Although our time on the island was short, we managed to get in two visits to this legendary watering hole that has cultivated a loyal following among locals, tourists and ‘big names’ alike since its opening back in the early 1980’s.
Little Venice - Mykonos Island, Greece
But first a bit about Little Venice, one of the most romantic – and certainly among the most photographed – spots on Mykonos:
The 18th Century buildings with wooden balconies that make up the area served as homes of sea captains or pirates, depending on what version of the story you’re told. Some are still homes (and available to rent) and others are filled with bars and boutiques. You explore the area following a winding maze of narrow walkways as old as the buildings themselves.

It is fun to explore at any time of day, but it wasn’t until this trip that we learned how much fun it was at night.

We’d likely never have discovered ‘The Piano Bar’ had it not been for our American friend and novelist, Jeffrey Siger, who spends half his year on Mykonos – writing books.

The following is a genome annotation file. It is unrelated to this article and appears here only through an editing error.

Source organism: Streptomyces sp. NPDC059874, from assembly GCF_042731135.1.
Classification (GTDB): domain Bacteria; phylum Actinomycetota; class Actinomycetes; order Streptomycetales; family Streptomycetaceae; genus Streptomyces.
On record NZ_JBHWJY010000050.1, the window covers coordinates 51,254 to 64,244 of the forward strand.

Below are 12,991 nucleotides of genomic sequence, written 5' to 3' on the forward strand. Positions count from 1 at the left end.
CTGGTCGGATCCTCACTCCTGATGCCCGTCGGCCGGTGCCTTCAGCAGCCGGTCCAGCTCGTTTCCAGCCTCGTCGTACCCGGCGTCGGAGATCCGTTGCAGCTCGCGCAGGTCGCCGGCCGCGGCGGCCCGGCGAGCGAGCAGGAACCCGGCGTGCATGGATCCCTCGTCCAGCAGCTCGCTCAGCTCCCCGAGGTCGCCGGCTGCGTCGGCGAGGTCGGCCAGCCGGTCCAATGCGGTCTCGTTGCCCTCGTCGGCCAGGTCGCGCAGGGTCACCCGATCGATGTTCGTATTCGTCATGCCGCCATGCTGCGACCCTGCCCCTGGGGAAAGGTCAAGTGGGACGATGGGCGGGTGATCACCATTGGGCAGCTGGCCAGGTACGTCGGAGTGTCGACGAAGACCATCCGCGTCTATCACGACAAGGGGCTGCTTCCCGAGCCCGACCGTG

(We’ve introduced you to him and his books in earlier posts.Click the link to see them.) Over breakfast at the hotel our first morning, he tipped us off to the bar’s seasonal reopening just the night before.

The bar – and its real life owners, longtime personal and professional partners, Nikos Hristodulakis and Jody Duncan – has appeared in the fictional crime mysteries Jeffrey writes as well as in the posts he contributes to the blog, Murder is Everywhere.


Arriving at a rather unfashionable early hour for Mykonos nightlife - 9 p.m. – we were given a warm welcome by Nikos and Jody (pictured above). With few ‘early birds’ they had time to share laughs and stories with us as though we had been regulars for years; a warmer welcome than at some places we have frequented for years.

David Dyer - pianist